It’s our policy as a museum to give proper credit to every piece of art on our walls. We regret the wall cards not being finished closer to the actual opening of the show, and resorting to the necessity of handouts, but they are up there now and will have been there for the majority of the time the show was open to the public.
We thank the comics community for their understanding and continued support.
Although everyone was well intentioned, the “snafu” still has given something of a black eye to what should be an enjoyable look at, as Nadel put it, a comics legacy that should be examined. But it’s no secret that Archie Comics has had a controversial past when it comes to some of its greatest creators — the family of artist Bob Montana sued for co-creation credit on Archie—the credits now credit John Goldwater as creator and Bob Montana as “creator” of “the original characters’ likenesses.” —and Dan DeCarlo — their most influential artist and creator of Josie and the Pussycats and Sabrina — had a bitter falling out before his death over credit. It isn’t just Archie’s characters that are unchanging throwbacks to a simpler time — as a family-run business with its roots in the Golden Age, many of Archie’s business practices have been long unexamined.
But the exhibit comes at a time when new management is moving the crew from Riverdale into the modern world of branding and transmedia under the leadership of new co-CEO Jon Goldwater who took over running the company following the death of his older brother Richard in 2007. Goldwater has impressed many with his enthusiasm and energy, which were honed in a career in the music business, and it’s evident that Archie has been moving in some very progressive directions lately.
Upon contacting Archie’s PR person about the exhibit snafu, I was quickly put into contact with Goldwater, and he acknowledges that the problems with the show were because of the too-short time frame to put it together, but he regrets that it gave the impression that Archie was continuing with its tradition of failing to give credit to creators.
“I can’t speak for things prior to my being here,” Goldwater says, “but things that have gone on previously with how artists were treated has nothing to do with where we are now. We support every artist, every writer, every employee of Archie. They are valued. They are treasured.”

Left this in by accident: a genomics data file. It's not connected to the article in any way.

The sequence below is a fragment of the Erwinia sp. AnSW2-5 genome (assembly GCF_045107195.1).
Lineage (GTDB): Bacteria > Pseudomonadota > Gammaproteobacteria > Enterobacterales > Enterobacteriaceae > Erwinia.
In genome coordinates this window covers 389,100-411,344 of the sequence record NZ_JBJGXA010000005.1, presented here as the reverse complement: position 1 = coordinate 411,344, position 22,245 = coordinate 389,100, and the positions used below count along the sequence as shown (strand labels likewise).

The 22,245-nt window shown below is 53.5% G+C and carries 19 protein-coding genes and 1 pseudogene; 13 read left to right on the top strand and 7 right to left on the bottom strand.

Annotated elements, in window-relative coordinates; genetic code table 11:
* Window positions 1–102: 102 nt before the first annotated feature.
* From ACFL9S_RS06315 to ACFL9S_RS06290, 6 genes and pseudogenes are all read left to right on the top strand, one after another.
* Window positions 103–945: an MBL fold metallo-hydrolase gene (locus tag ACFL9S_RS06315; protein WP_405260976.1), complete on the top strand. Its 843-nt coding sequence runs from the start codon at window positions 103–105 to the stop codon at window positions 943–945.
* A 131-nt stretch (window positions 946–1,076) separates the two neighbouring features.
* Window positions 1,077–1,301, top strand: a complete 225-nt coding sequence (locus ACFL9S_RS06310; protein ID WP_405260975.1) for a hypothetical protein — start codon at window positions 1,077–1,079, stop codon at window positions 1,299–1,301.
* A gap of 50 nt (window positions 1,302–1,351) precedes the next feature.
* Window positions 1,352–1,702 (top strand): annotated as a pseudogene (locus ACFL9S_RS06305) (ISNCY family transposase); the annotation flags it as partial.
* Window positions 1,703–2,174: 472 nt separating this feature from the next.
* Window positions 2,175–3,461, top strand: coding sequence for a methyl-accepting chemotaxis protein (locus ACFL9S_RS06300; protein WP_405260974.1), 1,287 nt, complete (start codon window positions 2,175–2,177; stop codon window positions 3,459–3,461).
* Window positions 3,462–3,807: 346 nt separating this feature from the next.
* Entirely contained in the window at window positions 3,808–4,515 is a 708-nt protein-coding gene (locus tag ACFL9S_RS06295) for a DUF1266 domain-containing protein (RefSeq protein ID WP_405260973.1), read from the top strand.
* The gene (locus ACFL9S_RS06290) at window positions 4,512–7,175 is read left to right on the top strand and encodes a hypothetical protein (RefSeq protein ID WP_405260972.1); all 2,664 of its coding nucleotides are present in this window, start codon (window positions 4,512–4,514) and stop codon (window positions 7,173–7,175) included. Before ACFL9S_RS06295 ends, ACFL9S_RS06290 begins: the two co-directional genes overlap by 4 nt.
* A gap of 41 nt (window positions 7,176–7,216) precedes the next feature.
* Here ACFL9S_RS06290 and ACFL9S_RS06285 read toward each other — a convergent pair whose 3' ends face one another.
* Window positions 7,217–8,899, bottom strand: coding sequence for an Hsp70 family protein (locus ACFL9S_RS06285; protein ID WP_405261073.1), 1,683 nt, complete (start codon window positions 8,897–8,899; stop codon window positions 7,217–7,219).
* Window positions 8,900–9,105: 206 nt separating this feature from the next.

Goldwater says he wasn’t aware until two months ago that many stories in the Archie digests went out without credits, but now that he’s aware of the situation, “Going forward, I give you my word as CEO of Archie Comics that every writer, every artist, and every penciler, every inker—whatever the credit may be—in every digest will be credited. It’s absolutely insane that it wasn’t in the older digests. It may take a moment, but that is the way going forward.” He added that during his career he’s sometimes had his credits left off albums, so he knows what it feels like.
He didn’t leave much room for waffling. “For as long as I’m here, Archie Comics is going to give the credits that people deserve.” When he took over, the credits issue wasn’t on his radar. “There were so many things going on here, you had to pick and choose your battles. But it is being corrected — that I can guarantee you.”
I asked Goldwater about complaints that the exhibit materials that were on display didn’t do enough to credit the individual writers and artists. He responded, “Everything was oversight. It was rushed. People had the best intentions to give people an enjoyable experience, everything should have been done. There was no malice involved. But as CEO, I’ll take the blame.”
After talking to everyone involved, I’d tend to agree with this assessment. Not getting the art ID’d and the wall cards up in time for the opening is a function of MoCCA’s chronic problems with under-funding and under-staffing. It’s doubtful that the show’s curators– MoCCA’s Abramowitz and director Karl Erickson, and Archie freelancers Alex Simmons and Arie Kaplan—intended to do something that reinforced decades of the very worst practices of the comics industry. Unfortunately, it comes at the end of a year when MoCCA has been on the receiving end of a lot of criticism over the handling of their annual art show (see Cheese Hasselberger’s comments in The Beat’s year end survey for a sampling.) MoCCA’s board and trustees need to understand that to move forward they need to acknowledge these problems in order to solve them. While a museum is a way to treasure the past, there are a lot of things that need to be left in the past, and denying creators credit for their work is one thing we really don’t need to be reminded of.
(Archie Comics art in this post by Dan DeCarlo, Bob Bolling and Harry Lucey. Ironically, I couldn’t find the name of the Exhibition poster artist, but I’ll add it as soon as I get it.)